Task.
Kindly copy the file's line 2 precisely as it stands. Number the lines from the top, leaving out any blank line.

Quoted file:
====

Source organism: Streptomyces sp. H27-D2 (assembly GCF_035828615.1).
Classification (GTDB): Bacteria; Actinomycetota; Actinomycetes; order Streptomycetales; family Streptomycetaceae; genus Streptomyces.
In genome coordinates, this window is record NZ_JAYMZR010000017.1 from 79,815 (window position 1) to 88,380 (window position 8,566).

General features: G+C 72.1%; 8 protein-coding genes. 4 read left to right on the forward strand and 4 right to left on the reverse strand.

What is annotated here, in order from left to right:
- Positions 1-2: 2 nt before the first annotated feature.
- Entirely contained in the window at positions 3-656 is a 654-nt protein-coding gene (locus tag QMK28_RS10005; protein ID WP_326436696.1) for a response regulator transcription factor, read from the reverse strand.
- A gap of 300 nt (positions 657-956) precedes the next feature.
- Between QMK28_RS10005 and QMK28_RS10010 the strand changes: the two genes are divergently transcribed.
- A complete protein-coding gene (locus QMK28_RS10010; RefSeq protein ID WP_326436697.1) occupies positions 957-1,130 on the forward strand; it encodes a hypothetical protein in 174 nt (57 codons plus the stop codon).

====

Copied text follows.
Classification (GTDB): Bacteria; Actinomycetota; Actinomycetes; order Streptomycetales; family Streptomycetaceae; genus Streptomyces.